Hello Everyone! Jessee here, from an Art School Dropout's Life, to share an easy tutorial - for a Trivet/Table Runner Combo that will protect your table while also looking awesome! This project is perfect for those of us who hoard our fabric scraps as if they were gold nuggets.
How much fabric you need all depends on the size of the runner you want. Mine measures 12" x 39", and I used 40 different fabric scraps. The Trapezoid Die I used measures 2.5" x 4.5" unfinished, so any scrap should be slightly larger than that. I then used almost a half yard of Essex Linen for the middle section.
I started this project off by cutting out all of my blue fabric scraps using the basic Sizzix sandwich: cutting pad, with die facing up, then fabric and another cutting pad. I positioned the fabrics two at a time on the die, 20 of them with the right side facing up, and 20 with the right side facing down. By alternating the way I cut them, I was able to get the pointed look when they are assembled. For the center I made sure the weave of the fabric was running the same direction each time. This helps blend the seams later on, so you hardly see them.
After everything was cut out, I laid all of the pieces down on my table to see which fabrics looked best together. Once I was happy with the layout I took a photo to reference later.
The diagram above shows just how simple these pieces are to put together. Just match up pieces as shown, and place both pieces, right sides facing in such a way where the angled corners match up. They are perfectly cut for a 1/4" seam, as shown in the second row.
After you sew the two pieces together, open them up and iron the seam the way you like. I ironed mine with the seam open to help reduce bulk, but if you have a thinner fabric or just prefer to, iron the seam to the darkest side.
Once you have all of your two pieced blocks together, start assembling the rows like shown in the first row above. I prefer to assemble them all at once using a method called chain piecing, where you just continue to sew your blocks together without cutting the thread in between. This saves on time, thread and just your overall well being. After all the strips are assembled, then start sewing them together in sets of two using the chain piecing method again. Then start putting the sets of two together, and so on and so on.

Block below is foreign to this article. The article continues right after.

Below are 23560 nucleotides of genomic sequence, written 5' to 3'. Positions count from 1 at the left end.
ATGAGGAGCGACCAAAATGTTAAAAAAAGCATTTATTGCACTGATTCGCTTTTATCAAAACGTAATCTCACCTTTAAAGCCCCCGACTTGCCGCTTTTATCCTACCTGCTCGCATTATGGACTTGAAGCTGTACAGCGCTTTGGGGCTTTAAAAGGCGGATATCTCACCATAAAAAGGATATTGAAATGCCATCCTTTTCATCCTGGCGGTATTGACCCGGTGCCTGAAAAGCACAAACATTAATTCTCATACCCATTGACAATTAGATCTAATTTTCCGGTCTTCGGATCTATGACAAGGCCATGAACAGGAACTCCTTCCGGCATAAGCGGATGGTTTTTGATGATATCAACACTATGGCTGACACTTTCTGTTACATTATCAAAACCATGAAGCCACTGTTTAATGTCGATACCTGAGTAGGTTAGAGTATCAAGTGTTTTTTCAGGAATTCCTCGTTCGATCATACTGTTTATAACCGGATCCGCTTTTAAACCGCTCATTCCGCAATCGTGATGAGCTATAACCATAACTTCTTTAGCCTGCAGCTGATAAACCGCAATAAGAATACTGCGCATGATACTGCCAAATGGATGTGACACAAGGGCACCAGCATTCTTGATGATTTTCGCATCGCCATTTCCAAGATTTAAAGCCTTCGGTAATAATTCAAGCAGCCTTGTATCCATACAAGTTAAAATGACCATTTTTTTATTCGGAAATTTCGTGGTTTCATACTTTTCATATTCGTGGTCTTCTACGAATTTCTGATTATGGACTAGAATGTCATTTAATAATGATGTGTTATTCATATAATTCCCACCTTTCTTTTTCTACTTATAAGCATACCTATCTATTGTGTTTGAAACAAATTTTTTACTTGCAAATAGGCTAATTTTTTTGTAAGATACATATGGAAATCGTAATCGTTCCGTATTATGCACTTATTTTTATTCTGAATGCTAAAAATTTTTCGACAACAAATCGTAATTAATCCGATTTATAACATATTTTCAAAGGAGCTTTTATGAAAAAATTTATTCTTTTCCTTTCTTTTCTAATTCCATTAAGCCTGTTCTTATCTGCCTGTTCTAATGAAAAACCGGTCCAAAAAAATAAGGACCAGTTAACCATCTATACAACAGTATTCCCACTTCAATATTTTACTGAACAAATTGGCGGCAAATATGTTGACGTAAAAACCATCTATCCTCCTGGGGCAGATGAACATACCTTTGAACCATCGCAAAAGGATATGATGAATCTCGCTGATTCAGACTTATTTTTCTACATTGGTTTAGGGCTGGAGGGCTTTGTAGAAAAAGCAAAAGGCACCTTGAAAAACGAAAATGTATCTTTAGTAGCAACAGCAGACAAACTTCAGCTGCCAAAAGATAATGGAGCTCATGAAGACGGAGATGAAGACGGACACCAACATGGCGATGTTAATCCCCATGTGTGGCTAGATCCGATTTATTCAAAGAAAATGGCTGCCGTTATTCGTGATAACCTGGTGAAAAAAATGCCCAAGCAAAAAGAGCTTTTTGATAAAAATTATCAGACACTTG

After all the pieces are together and all the seams are ironed, you will have something resembling the diagram to the above right. As you can see though, you can customize this runner to be as short or long as you want. It all depends on how many rows you make.
You can sandwich the entire piece as you normally would when making a quilt, or you can go a bit further and add in a heat resistant layer to help it protect your table! I used a cotton batting sandwiched on top of InsulBright Insulated Lining. That is how this is a trivet and a table runner mixed! The extra layer also gives the entire piece a puffy, defined look. This extra layer does mean you should probably add an extra 1/4" to you binding to account for it.
I absolutely love the way this piece came out! I also feel like I could replicate this design in quilt form and make the little peaks look like houses! How cute would that be? As with most of the pieces I make, this would make a perfect gift. Especially a Thanksgiving hostess gift or a new home gift.
Thanks for stopping by today and checking out this post! If you happen to make a runner of your own, I'd love to see it!
~ Jessee M
Various Fabric Scraps measuring larger than 3"x5"
A half yard of neutral fabric for the center of the design
A half yard of fabric for the binding
InsulBright Insulated Lining